Is the Lodge easy to clean? The sales staff at both Sur La Table and Willians/Sonoma are strongly pushing the non-stick All-Clad over the Lodge...both say the the Lodge is difficult to clean unless you use it all the time and it becomes very well seasoned. I don't think I will use it more than once per week.

              1. re: josephnl

                I use mine about once a week or perhaps less, and I don't find it difficult to clean.

                I just broiled some salmon fillets on mine last night, which reminds me of something you may want to consider. A single burner grill pan is easy to move from the stovetop to the broiler for fish. The fish I made last night I cooked three minutes in a smoking hot grill pan, and then moved the whole pan to the broiler for 3-4 minutes to finish it. I can't do that with my double-burner Magnalite grill/griddle, because it's too large to fit, so measure, if you're considering the two-burner version. On the other hand, Lodge cast iron isn't expensive, so you could get both.

            2. My experience is that the double burner grill/griddle is an excellent griddle and a troublesome grill. Since no sides, lots of splatter mess on the cooktop. Also, cleanup is easier if you can let it soak a little -- can't really do that with the flat grill.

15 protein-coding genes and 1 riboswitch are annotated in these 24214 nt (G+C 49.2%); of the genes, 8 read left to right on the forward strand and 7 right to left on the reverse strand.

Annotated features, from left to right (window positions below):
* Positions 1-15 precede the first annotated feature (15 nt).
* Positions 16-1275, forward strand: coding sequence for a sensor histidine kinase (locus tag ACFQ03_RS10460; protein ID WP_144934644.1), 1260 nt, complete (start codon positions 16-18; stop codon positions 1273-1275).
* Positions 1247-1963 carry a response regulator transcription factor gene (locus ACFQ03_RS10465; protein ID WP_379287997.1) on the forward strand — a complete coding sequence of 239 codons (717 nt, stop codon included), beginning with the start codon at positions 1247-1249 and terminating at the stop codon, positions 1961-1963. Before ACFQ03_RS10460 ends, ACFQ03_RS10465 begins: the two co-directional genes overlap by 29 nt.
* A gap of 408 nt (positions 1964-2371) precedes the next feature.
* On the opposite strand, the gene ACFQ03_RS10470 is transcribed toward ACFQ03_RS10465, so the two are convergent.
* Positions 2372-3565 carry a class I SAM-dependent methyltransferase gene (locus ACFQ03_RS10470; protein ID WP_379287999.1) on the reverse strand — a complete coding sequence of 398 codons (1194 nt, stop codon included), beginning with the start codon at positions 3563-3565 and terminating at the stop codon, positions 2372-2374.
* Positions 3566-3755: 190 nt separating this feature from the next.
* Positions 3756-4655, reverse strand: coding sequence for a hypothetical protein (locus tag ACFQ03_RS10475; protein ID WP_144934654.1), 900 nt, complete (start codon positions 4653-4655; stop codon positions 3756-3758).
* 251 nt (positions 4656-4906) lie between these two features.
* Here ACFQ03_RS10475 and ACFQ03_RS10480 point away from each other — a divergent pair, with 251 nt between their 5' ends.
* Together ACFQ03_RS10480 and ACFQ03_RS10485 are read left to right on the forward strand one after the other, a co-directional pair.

I would get the single burner grill pan -- looks like a regular skillet except the cooking surface has ridges. The downside to the high sides is that it complicates turning food. Anyhow, Lodge makes a square and round grill pan.

              Another issue with the double-sided griddle/grills: the side that you use less frequently will struggle with the seasoning. Since we use ours mainly as a griddle, the flip side has areas where the flame has burnt off the seasoning on the grill, and the metal is nearly bare. I could oil it, but that just make lots of smoke.

              I caught a "Good Eats" where Alton laid down a layer of kosher salt to manage the gook that bakes into the nooks and crannies. The meat is not supposed to be resting on the salt itself. Something worth trying.